Context: While I read this my father-in-law was losing his struggle for life. It turned out to be the last book I finished in his lifetime.
I don’t think I’m the only person who, upon opening this and preparing to read a book, finds out instead that they are reading a letter from a friend. Miller reads like my alter ego, a man I keep locked inside somewhere. It seems no coincidence that we were born in the same year.
You can often tell how much I appreciate non-fiction in particular by the ratio of quotes to pages. Blue Like Jazz is up there. I so very much appreciated what Miller had to say. He isn’t afraid to ask hard questions and make honest confessions about what his faith is. This is so refreshing. I live in a culture where being weak and broken is somehow seen as being less than Christian. The people who are hailed as heroes are those who don’t fail but endure over decades of remarkable achievement. For those of us who struggle just to exist in their faith day by day, this is anathema. In fact, I probably scared some people off by saying day by day. I should have said moment by moment.
It’s books like these that bring me back to the fundamentals of my faith. And the fact that there is a world apart between fundamental faith in Christ and fundamentalism shows how far we have strayed. One of the things I rediscovered I loved about my faith was mysticism. I went from 8 years of intellectual Christianity to being a mystic after one phenomenal encounter with the living Christ in my bedroom at university. And Miller reminded me that up until that point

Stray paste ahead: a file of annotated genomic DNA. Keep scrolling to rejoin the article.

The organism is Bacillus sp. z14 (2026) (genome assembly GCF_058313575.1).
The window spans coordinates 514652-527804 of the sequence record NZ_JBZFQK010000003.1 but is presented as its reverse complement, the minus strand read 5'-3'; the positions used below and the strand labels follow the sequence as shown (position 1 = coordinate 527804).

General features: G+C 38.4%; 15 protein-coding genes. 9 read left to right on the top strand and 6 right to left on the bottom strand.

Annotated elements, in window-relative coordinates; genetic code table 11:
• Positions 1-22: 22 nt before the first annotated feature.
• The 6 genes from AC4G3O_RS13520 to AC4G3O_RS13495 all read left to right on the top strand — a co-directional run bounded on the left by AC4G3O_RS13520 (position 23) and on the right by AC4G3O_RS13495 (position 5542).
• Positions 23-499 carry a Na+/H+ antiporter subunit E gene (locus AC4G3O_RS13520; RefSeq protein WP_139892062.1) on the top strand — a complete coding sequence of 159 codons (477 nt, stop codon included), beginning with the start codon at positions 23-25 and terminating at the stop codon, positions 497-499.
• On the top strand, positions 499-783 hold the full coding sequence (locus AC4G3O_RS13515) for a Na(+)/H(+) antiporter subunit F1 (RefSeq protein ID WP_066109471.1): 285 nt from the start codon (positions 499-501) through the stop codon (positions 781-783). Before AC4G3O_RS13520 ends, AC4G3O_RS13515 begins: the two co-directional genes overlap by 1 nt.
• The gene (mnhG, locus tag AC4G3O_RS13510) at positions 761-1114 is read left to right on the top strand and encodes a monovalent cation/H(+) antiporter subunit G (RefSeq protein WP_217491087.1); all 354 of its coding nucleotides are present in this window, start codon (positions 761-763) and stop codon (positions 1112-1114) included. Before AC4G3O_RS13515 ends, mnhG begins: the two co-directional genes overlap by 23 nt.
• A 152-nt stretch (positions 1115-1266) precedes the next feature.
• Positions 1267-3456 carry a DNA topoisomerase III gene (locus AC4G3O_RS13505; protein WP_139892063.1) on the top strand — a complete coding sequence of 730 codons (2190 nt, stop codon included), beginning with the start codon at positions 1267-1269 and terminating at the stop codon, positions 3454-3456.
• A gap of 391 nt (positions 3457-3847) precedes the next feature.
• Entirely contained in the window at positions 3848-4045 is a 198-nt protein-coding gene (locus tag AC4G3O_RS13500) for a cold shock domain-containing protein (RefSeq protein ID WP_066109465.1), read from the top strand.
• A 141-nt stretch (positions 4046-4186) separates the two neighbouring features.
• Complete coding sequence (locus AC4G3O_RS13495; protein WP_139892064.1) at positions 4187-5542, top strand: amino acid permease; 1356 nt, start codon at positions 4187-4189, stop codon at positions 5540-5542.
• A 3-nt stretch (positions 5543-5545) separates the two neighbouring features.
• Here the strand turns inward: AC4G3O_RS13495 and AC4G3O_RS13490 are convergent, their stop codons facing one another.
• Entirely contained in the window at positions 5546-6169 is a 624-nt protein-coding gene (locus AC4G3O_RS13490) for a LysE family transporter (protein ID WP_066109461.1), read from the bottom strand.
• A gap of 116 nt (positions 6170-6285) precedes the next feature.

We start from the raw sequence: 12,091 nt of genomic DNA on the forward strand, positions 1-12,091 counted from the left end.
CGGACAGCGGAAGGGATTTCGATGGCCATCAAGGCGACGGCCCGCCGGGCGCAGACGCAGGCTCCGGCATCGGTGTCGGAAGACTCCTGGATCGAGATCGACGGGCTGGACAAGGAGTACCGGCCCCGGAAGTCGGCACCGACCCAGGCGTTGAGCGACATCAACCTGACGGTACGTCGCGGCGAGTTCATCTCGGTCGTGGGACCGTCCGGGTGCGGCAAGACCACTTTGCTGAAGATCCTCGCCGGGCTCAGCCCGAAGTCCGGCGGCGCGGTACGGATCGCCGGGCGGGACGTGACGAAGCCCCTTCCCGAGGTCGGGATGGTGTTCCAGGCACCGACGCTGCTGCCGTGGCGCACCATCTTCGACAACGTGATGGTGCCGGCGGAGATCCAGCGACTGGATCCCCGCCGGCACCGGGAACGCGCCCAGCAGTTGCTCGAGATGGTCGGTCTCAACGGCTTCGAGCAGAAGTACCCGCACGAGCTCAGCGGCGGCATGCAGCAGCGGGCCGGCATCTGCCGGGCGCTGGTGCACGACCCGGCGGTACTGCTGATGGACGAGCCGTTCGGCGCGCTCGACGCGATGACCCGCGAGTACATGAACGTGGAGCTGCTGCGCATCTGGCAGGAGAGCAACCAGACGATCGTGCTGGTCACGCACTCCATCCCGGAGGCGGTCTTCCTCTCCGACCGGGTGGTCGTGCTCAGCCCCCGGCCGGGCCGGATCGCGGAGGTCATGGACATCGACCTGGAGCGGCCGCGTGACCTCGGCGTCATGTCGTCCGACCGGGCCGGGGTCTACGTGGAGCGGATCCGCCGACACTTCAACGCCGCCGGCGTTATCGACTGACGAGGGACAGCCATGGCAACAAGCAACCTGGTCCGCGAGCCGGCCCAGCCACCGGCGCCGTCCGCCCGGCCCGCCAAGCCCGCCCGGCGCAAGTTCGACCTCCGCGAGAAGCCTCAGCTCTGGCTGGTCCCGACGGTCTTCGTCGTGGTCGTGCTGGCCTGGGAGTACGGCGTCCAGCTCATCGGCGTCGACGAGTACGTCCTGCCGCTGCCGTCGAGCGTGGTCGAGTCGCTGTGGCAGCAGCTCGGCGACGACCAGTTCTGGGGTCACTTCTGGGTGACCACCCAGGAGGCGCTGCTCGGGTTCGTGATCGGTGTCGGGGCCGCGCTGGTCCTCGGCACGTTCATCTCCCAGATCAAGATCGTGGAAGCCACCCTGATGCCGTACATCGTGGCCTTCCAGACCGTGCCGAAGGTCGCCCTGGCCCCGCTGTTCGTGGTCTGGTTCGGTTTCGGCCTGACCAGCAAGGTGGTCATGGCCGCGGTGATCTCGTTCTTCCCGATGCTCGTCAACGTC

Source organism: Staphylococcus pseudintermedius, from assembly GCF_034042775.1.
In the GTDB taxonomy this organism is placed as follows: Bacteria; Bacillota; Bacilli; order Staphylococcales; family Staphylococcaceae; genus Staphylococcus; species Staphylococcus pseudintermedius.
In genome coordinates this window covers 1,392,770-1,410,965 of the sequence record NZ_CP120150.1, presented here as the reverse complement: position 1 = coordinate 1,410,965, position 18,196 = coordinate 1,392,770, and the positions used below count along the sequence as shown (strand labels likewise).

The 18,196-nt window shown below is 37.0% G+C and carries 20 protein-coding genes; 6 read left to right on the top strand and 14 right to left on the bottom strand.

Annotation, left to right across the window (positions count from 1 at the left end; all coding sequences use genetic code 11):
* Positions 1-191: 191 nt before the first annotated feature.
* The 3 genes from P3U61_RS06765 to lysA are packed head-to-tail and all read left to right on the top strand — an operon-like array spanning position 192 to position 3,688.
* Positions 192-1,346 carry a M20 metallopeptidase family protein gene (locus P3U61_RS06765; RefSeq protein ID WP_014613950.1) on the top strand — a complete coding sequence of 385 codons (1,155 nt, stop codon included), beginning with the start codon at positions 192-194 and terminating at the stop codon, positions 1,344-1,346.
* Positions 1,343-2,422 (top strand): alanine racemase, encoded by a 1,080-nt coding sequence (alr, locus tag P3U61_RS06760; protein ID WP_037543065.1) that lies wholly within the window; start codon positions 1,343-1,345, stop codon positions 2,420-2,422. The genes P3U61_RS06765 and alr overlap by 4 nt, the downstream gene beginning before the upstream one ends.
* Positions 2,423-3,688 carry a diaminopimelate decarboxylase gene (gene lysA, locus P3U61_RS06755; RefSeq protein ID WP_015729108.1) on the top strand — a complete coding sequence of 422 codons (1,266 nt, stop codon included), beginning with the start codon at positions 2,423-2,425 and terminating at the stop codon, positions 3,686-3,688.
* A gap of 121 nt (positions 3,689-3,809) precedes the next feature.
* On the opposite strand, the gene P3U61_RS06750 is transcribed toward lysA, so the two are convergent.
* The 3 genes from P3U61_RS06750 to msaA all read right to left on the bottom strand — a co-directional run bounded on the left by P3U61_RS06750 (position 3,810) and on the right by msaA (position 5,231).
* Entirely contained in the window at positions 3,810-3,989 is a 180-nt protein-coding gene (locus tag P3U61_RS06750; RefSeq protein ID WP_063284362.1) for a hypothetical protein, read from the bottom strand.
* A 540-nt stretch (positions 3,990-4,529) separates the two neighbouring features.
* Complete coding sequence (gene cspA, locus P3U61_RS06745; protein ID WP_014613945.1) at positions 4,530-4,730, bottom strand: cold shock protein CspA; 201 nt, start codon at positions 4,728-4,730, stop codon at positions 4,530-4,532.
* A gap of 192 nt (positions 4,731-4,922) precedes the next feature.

[Christianity] didn’t do anything for me at all. It felt like math, like a system of rights and wrongs and political beliefs, but it wasn’t mysterious, it wasn’t God reaching out of heaven to do wonderful things in my life.
But then I met Him and everything changed. At that point, it suddenly didn’t matter that I didn’t understand Him. So, I gave up trying. At this point, it seemed reasonable to me that it wouldn’t and I was content. As he says
I can no more understand the totality of God than the pancake I made for breakfast understands the complexity of me.
[God] doesn’t [make sense]. He will make no more sense to me than I will make sense to an ant.
Recently, this line of thinking has been challenged by people whose blogs I follow and who have in fact, I now realise, literally abandoned their faith and replaced it with reason. So, Miller’s message was timely and reinvigorated my faith.
I’ve also been finding that, the less routine I have in my time with God, the more my life with Him seems natural. I don’t meet with my wife for 30 minutes each morning. In fact, I meet absolutely no one for 30 minutes each morning. I suppose if I did, they’d be some sort of PA or advisor. But God is not my PA and neither am I His. And although he advises me, he does so as a friend, over coffee so to speak or in those brief exchanges you might have over the photocopier. He doesn’t make an appointment. Thus phrases like
If [the Devil] can sink a man’s mind into habit, he will prevent his heart from engaging with God.
really encouraged me to relax in my life with Him.
Pretty much every page I turned brought up some aspect of our life as little Christs that I ended up filling the back of the envelope I’d started to write quotes down on. This is a very good thing. My only fear as I come away from this book is that I will need to read it again in the future. If you understand what I mean, this book is for you. If you don’t, you’re not ready for it yet.